New Santa Fe Institute Director David Krakauer Has No Plans To Keep A Low Profile

New SFI President David Krakauer wants to move the organization beyond first gear. Photo by Roger Snodgrass/


Los Alamos Daily Post

David Krakauer’s tenure as president of the Santa Fe Institute is barely three weeks old, but he is already maneuvering to shake things up.

On Wednesday, Krakauer invited a score or so of media types for an open-ended discussion at the Cowan Campus in the foothills of the Sangre de Cristo Mountains overlooking Santa Fe. The purpose, he said, was to get a sense of the community, but he also asked what they might like to see from SFI.

What he wants to do is “move beyond first gear,” he said, based on a conviction that the 30-year-old Santa Fe Institute, having now advanced well beyond its origins as an Apollonian offshoot of Los Alamos National Laboratory, does not get enough credit for its pervasive influence in the world. The budget may only be the size of a major department, Krakauer pointed out, but its impact from a global network of scholars and their production of valuable new insights and analytics extends well beyond scope of all but a few universities.

This brings up a question SFI acolytes have discussed for years, about whether the institute should become a degree-granting institution, and if so what kind. Krakauer’s idea is that in keeping with the diversity of its interests, it could become a multiversity, in partnership with several major universities. He envisions PhDs in every kind of discipline might come to the Northern New Mexico campus for a finishing period in which they would be extra certified in the complexity of their disciplines.

One long overdue project, he said, is to establish a prize in complexity, perhaps two. One would be awarded on the basis of fundamental research. Another would be awarded on the basis of impact, for introducing the best applied idea that makes a difference.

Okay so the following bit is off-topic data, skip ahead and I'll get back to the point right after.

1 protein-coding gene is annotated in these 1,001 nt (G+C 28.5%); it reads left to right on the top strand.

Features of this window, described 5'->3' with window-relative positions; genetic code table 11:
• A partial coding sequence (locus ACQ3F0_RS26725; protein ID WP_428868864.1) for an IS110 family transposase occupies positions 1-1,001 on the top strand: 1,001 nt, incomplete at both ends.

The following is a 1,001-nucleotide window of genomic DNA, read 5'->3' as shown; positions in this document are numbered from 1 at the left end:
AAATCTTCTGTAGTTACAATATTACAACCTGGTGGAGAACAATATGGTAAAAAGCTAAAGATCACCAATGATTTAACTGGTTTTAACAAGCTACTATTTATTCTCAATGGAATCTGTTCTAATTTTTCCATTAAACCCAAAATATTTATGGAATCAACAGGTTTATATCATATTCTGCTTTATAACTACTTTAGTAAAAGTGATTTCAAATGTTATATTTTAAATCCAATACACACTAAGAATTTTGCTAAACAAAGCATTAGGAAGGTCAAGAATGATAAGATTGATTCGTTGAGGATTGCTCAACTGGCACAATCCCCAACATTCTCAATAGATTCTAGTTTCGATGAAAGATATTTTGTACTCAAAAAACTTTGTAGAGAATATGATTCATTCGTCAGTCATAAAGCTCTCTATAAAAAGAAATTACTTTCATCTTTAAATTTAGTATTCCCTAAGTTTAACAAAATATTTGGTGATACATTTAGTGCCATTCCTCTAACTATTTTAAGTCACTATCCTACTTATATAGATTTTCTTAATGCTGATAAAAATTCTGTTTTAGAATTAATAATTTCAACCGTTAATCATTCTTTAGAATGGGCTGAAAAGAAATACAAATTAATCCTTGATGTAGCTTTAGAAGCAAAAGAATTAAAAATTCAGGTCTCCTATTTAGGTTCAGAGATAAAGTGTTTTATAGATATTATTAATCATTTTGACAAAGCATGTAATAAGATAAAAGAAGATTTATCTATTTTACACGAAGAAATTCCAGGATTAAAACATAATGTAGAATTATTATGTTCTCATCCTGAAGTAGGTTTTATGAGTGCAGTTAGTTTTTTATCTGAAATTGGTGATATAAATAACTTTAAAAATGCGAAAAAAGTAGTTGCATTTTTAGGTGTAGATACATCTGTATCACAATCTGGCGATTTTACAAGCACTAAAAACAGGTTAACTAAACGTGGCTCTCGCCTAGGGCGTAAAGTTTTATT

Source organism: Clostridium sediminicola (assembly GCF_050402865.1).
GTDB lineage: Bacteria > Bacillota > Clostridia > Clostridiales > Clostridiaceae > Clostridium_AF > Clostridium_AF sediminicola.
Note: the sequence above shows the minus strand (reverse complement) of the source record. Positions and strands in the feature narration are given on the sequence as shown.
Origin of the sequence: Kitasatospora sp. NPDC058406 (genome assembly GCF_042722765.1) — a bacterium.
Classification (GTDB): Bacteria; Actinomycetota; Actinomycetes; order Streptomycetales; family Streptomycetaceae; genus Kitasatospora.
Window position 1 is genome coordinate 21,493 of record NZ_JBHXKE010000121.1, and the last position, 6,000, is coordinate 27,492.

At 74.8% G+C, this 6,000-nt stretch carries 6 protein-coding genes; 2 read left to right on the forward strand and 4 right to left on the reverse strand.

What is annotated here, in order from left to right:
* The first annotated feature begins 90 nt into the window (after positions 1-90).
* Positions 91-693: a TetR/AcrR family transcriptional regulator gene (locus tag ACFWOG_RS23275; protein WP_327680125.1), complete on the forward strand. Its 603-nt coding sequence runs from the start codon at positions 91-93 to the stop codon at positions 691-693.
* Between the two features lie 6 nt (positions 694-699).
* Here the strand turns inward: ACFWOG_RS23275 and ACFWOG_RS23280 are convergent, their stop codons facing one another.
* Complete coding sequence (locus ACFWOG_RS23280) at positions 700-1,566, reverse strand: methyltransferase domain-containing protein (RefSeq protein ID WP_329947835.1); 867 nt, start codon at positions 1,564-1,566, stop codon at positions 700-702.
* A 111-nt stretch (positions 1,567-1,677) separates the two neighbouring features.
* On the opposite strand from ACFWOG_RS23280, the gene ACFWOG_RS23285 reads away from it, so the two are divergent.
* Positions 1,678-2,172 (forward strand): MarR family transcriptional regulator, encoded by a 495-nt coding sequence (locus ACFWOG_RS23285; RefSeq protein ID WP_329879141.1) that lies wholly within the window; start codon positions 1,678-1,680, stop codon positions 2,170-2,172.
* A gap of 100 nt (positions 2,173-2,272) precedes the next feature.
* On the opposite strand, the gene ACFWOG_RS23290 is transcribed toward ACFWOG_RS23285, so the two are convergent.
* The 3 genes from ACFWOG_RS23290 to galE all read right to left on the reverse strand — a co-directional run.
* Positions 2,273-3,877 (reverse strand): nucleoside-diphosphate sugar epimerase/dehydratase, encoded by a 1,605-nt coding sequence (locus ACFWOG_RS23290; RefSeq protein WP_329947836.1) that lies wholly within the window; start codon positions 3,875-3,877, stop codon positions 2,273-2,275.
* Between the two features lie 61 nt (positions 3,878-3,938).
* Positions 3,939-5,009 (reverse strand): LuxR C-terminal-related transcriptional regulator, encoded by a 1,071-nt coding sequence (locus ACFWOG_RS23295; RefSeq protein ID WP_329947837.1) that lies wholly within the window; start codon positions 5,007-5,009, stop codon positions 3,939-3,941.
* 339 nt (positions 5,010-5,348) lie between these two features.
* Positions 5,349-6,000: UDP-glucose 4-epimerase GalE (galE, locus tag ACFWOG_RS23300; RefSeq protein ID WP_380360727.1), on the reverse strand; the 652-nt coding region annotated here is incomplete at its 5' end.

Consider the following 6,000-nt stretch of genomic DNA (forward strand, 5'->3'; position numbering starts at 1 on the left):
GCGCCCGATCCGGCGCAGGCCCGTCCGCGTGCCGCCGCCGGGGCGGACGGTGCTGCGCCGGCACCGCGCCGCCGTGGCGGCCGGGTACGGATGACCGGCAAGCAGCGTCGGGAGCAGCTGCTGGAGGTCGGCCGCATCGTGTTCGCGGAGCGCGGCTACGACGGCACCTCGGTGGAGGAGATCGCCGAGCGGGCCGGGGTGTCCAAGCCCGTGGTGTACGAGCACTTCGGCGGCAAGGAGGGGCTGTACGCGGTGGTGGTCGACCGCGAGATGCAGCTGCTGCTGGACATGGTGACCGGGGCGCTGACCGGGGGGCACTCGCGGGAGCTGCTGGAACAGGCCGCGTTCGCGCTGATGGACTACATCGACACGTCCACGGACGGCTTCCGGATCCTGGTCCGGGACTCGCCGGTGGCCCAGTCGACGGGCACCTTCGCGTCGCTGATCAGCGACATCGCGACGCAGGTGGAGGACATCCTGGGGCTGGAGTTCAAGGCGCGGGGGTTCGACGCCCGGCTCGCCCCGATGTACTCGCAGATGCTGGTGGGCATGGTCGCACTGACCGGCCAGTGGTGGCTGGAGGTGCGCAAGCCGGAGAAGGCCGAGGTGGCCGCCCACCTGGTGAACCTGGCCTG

“We’ll start that next year,” he said.” How much the prize would be worth is yet to be determined, depending on the underwriter.

“The most out-there thing,” he said, “is a festival.” Inspired by the highly publicized success of festivals like South by Southwest (SXSW), Burning Man, and Comic-Con, Krakauer had an idea for starting a festival at the University of Wisconsin in Madison, called Iconoclast, in his previous post as director of the Wisconsin Institute for Discovery. Now in New Mexico, he has been inspired by a kind of nexus of themes that he labels “Interplanetary.” The concept links Roswell’s aliens with Truth or Consequences’ Spaceport America, Magdalena’s Very Large Array and the Star Axis that is somewhere out there between Las Vegas and Santa Rosa.

Other related cultural nodes might also include Tony Price’s atomic sculptures, Puebloan archeo-astronomy and Catron County’s Lightning Field. A festival that encompassed the “interplanetary” shrines in the state would be geographically challenged, but could also be a forum for fresh thinking on ecology, social dynamics and engineering, Krakauer said, and altogether partake of the Whole Earth idea that adapting to life in universe is an ideal preparation for learning to live sustainably on our own precious planetary spaceship.

Krakauer is a charming academic with a playful otter-like intellect and restless energy. An avid reader and futurist, he alluded to several science fiction authors and novels, including Kim Stanley Robinson (of the Mars trilogy and most recently Aurora) and Neal Stephenson (Cryptonomicon and most recently Seveneves), who will be visiting the institute soon. With an Oxford PhD and a stint at the Princeton Institute of Advanced Study, Krakauer became a professor at SFI in 2002 and a faculty chair in 2009.

Needless to say, his research exudes complexity, having “focused on the evolutionary history of information processing mechanisms in biology and culture,” and spanning “multiple levels of organization, seeking analogous patterns and principles in genetics, cell biology, microbiology and in organismal behavior and society.”

But the “larger issue” – and Krakauer, as one of the leading deans of complexity science in the world has an abundance of both larger and smaller issues – has to do with the “parlous state” of division and self-destruction the world seems to be caught up in. And not to do something about that would mean we are being irresponsible, he said.

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